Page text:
Hyperion Records

Concerto symphonique No 5 in C minor, Op 123
Litolff’s Third Concerto enjoyed almost as much popularity as the Fourth in later years and was often performed not only by Litolff himself but by other aspiring virtuosi. The larger and more mature Concerto Symphonique No 5 in C minor Op 123, while well thought of, appears to have enjoyed less attention than its two forbears. This may be owing in part to the concerto’s considerable technical challenge in all four movements. It is also possible, however, that the more serious demeanour of the work appealed less to pianists and concert promoters than the Third and Fourth Concertos which had already become immensely popular over a period of twenty years or more beforehand. Yet in many ways the Fifth Concerto contains some of Litolff’s most interesting music. The scale of the work is also larger and more dramatic in gesture, the orchestral palette is more spacious (symptomatic of the developments in orchestral instruments of the later nineteenth century), and the harmonic palette more experimental.

The structural processes of the first movement are much the same as practised in the earlier concertos—i.e. the classical organisation and delineation of soloist and orchestra remain intact—but it is in the nature and expression of the ideas that one detects a stylistic change. A new romanticism is evident in the brooding, almost Faustian darkness of the orchestral opening (which stretches to 132 bars compared with the 85 of the Third Concerto), and the influence of Liszt is plain to see in the richer harmonic vocabulary of the second subject (the initial dominant eleventh is a particular Lisztian thumbprint). There is also a broader contour to the melodic lines, and a greater confidence in the counter melodies invariably to be found in the tenor register of the cellos, both of which contribute to a greater sense of symphonic cohesiveness.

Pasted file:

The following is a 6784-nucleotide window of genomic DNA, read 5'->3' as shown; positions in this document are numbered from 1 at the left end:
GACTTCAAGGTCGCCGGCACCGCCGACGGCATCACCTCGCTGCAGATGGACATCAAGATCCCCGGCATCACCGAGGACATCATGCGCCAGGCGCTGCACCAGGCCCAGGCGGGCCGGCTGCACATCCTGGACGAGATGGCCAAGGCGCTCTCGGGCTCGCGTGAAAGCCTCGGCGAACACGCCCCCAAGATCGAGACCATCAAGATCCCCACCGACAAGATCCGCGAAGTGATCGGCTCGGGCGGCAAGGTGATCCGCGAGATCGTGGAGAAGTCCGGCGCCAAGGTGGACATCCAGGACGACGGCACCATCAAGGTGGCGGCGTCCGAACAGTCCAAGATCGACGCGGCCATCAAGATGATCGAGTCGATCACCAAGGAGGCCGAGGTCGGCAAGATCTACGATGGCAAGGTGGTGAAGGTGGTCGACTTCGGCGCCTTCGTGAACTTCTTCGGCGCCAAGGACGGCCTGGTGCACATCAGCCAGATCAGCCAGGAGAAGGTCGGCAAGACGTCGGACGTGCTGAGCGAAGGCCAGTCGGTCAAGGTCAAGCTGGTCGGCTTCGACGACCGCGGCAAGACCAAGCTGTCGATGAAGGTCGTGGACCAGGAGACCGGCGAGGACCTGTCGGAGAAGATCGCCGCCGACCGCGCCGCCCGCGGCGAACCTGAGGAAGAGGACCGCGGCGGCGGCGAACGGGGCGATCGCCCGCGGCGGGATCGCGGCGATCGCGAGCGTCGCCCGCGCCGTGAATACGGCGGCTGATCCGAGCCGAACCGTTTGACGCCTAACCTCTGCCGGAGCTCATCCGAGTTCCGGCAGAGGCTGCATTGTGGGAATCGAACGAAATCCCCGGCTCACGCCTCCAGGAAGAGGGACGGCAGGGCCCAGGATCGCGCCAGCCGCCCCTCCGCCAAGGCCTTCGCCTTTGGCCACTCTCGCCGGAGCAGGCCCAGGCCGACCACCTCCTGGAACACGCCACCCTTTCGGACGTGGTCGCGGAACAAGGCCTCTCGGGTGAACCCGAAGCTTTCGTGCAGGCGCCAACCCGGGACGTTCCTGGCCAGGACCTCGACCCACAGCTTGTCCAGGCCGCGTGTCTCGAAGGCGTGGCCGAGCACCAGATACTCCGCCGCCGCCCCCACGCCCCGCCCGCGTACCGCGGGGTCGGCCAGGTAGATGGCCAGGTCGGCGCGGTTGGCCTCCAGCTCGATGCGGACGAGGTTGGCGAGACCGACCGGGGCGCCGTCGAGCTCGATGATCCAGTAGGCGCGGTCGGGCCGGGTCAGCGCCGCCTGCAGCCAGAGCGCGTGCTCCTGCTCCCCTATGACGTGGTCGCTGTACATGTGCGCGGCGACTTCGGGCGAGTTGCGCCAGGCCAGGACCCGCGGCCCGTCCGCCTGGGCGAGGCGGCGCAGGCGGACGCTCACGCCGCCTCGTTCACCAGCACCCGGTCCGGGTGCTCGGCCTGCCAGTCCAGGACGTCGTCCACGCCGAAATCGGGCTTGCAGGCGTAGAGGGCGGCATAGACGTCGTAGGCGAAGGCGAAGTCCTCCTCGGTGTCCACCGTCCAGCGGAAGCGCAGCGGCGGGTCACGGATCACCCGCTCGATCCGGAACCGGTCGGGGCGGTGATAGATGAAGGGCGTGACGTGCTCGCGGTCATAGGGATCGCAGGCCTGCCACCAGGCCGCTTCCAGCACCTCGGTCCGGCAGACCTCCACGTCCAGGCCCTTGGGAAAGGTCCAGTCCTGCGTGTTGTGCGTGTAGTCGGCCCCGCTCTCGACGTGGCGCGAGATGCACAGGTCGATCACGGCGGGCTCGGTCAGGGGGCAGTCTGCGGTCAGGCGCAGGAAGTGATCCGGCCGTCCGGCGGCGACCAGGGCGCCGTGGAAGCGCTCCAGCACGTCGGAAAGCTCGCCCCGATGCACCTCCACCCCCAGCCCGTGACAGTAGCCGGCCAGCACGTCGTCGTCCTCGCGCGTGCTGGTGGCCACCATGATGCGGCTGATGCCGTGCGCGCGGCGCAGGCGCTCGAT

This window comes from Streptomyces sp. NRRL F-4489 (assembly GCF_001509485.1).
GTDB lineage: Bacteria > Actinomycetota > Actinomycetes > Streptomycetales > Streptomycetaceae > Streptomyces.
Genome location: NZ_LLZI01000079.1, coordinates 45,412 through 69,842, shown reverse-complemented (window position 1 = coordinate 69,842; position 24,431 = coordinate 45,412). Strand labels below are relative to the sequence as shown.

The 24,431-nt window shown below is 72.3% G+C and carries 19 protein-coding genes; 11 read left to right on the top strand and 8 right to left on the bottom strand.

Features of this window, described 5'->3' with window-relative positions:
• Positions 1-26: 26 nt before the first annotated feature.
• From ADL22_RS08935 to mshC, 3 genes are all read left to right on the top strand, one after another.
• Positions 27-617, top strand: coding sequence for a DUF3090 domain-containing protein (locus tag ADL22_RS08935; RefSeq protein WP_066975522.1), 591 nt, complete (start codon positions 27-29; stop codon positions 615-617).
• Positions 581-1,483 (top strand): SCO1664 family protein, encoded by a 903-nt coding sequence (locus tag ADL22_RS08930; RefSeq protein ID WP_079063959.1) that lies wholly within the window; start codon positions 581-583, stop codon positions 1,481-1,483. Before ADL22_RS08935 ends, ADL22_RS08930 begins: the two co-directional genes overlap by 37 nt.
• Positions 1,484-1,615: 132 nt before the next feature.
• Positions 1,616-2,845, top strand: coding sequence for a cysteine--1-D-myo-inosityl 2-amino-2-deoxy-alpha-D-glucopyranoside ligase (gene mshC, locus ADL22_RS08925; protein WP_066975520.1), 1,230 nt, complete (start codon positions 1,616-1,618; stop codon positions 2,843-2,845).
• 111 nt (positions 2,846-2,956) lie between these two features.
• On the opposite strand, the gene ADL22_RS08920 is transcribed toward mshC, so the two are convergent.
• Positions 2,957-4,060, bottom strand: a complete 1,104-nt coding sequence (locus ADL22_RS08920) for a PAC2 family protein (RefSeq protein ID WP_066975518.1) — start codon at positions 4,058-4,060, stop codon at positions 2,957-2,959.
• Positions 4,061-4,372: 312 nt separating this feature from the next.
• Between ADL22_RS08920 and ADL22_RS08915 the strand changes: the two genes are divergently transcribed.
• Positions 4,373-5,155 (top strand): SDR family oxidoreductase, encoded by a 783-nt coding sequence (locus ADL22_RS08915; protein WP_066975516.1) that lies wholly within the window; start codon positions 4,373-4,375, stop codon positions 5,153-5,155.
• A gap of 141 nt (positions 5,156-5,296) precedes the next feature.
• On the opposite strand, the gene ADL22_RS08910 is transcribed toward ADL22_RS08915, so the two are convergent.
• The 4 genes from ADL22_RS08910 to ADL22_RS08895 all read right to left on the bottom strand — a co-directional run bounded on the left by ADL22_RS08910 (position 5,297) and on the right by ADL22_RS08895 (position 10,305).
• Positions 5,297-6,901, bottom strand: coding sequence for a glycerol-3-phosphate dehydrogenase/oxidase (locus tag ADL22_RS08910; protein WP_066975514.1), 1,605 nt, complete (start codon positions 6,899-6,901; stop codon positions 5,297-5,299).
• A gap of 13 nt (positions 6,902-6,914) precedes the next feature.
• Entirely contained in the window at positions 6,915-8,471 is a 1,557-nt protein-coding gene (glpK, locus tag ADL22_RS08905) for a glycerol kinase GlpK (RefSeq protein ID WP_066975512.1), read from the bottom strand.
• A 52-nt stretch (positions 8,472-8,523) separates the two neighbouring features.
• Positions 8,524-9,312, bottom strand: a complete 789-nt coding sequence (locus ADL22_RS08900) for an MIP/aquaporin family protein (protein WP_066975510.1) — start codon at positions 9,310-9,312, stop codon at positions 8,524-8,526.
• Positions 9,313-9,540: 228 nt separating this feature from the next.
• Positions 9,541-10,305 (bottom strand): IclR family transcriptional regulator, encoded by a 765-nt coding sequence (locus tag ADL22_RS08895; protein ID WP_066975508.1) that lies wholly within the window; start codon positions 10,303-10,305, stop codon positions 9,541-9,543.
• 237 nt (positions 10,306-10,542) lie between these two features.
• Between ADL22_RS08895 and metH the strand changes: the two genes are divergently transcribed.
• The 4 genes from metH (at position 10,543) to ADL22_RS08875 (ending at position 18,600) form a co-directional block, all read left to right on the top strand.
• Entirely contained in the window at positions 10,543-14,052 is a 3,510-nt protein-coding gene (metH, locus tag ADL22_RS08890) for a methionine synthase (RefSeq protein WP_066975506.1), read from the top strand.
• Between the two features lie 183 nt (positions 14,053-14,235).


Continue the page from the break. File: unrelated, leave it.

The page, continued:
The second movement, a scherzo in the Second, Third, and Fourth Concertos, is instead a slow movement of haunting beauty in E major, a ‘song without words’ dominated by the sumptuous, ‘vocal’ character of the cello and horn. The piano too has much splendid material as is borne out by the passionately Lisztian response to the opening orchestral statement (the sense of harmonic control, particularly in the recovery back to E major, is masterly) and the dramatic, not to say histrionic gestures of the central section.

The scherzo, entitled ‘Intermède’, is a more demonic counterpart to its sister in the Fourth Concerto. With its angular sevenths, lean counterpoint, and sudden tonal shifts the movement has much in common with the Mephistophelian ethos of Liszt’s symphony and waltzes, though there is also that individual wry humour, colourful scoring (note especially the distinctive use of piccolo and triangle), and rhythmic vitality individual to Litolff’s extrovert personality. A foil to the sinewy texture is provided by a euphonious lilting theme suspended above the dominant of E flat, though this idea soon becomes infected with the idée fixe of the seventh interval. This may also be said of the unusual trio which begins in a becalmed manner with pizzicato strings and fragments of a pastoral bassoon solo, but is very quickly dispelled by further development of the scherzo material.

The sonata rondo finale must be one of Litolff’s most bizarre and eccentric creations, yet it also embodies something of the composer’s latent originality. The classical rhetoric of the opening suggests that Litolff was once again looking back to Beethoven’s Third Concerto for his model, yet the overtly romantic second group of ideas, introduced by the piano, is finally balanced between a Mendelssohn Song without Words and a Lisztian ballade. Litolff’s recapitulatory process is also highly imaginative for in place of the conventional restatement of the first subject he inserts an extended cadenza of ferocious technical difficulty. Besides transforming the first subject, the cadenza, a full blown fugue, functions as a secondary development within the wider context of the movement’s sonata structure and is a logical outcome of the material’s fugal potential hinted at during the opening portion of the movement. The dynamic energy of the fugue looks back in part to Beethoven, but one suspects that it was Liszt’s use of fugue as a vehicle of modernity that inspired Litolff to write this extraordinary paragraph. For his part Liszt, who admired Litolff and his concertos immensely, dedicated his First Concerto (1849; revised 1853 and 1855) to his friend. It also seems likely that Litolff’s four-movement model played a part in the construction of Liszt’s work, since a scherzo (replete with Litolff’s much-loved triangle), features prominently at its centre.

from notes by Jeremy Dibble © 2001

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